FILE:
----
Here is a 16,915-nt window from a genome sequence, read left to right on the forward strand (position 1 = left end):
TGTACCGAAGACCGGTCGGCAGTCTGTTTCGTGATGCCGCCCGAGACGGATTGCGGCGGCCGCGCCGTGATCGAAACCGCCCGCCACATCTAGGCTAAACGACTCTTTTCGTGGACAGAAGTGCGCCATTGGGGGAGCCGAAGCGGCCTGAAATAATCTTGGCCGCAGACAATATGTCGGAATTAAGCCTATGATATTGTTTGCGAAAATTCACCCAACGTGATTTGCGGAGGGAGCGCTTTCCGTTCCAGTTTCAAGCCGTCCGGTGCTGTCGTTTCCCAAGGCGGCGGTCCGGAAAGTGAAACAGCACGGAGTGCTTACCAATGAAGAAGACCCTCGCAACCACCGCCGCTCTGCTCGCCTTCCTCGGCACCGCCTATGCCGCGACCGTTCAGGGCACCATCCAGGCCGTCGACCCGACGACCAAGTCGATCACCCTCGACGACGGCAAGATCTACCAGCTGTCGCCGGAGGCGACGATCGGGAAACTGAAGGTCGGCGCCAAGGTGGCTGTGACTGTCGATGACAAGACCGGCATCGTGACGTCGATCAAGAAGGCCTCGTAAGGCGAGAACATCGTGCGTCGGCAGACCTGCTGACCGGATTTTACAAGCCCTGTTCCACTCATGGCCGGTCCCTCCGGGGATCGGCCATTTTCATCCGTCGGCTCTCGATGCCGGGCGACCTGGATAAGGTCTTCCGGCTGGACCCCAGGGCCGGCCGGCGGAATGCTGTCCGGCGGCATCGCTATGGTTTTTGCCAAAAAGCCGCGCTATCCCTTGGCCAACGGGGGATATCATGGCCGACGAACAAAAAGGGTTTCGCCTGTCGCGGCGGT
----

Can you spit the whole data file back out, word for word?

Here is a 16,915-nt window from a genome sequence, read left to right on the forward strand (position 1 = left end):
TGTACCGAAGACCGGTCGGCAGTCTGTTTCGTGATGCCGCCCGAGACGGATTGCGGCGGCCGCGCCGTGATCGAAACCGCCCGCCACATCTAGGCTAAACGACTCTTTTCGTGGACAGAAGTGCGCCATTGGGGGAGCCGAAGCGGCCTGAAATAATCTTGGCCGCAGACAATATGTCGGAATTAAGCCTATGATATTGTTTGCGAAAATTCACCCAACGTGATTTGCGGAGGGAGCGCTTTCCGTTCCAGTTTCAAGCCGTCCGGTGCTGTCGTTTCCCAAGGCGGCGGTCCGGAAAGTGAAACAGCACGGAGTGCTTACCAATGAAGAAGACCCTCGCAACCACCGCCGCTCTGCTCGCCTTCCTCGGCACCGCCTATGCCGCGACCGTTCAGGGCACCATCCAGGCCGTCGACCCGACGACCAAGTCGATCACCCTCGACGACGGCAAGATCTACCAGCTGTCGCCGGAGGCGACGATCGGGAAACTGAAGGTCGGCGCCAAGGTGGCTGTGACTGTCGATGACAAGACCGGCATCGTGACGTCGATCAAGAAGGCCTCGTAAGGCGAGAACATCGTGCGTCGGCAGACCTGCTGACCGGATTTTACAAGCCCTGTTCCACTCATGGCCGGTCCCTCCGGGGATCGGCCATTTTCATCCGTCGGCTCTCGATGCCGGGCGACCTGGATAAGGTCTTCCGGCTGGACCCCAGGGCCGGCCGGCGGAATGCTGTCCGGCGGCATCGCTATGGTTTTTGCCAAAAAGCCGCGCTATCCCTTGGCCAACGGGGGATATCATGGCCGACGAACAAAAAGGGTTTCGCCTGTCGCGGCGGT